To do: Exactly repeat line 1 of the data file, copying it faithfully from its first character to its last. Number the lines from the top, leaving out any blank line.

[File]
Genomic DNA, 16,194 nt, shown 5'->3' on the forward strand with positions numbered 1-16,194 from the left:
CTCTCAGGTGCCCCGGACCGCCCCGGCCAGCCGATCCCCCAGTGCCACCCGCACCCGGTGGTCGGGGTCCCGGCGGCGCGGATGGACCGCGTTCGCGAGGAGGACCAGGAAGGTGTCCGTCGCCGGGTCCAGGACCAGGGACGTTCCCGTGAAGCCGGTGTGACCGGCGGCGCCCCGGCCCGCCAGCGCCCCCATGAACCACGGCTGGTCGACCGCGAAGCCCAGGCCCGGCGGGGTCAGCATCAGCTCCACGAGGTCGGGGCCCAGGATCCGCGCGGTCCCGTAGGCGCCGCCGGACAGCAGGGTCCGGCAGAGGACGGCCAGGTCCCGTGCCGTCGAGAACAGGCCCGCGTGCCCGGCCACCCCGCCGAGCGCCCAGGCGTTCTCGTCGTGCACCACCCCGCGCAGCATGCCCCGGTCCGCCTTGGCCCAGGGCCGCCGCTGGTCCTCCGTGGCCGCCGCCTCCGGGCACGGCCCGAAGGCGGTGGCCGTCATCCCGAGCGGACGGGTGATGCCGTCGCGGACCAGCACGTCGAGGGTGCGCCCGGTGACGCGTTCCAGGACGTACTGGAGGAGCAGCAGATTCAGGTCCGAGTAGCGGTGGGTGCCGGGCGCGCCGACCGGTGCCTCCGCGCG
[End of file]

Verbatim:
Genomic DNA, 16,194 nt, shown 5'->3' on the forward strand with positions numbered 1-16,194 from the left: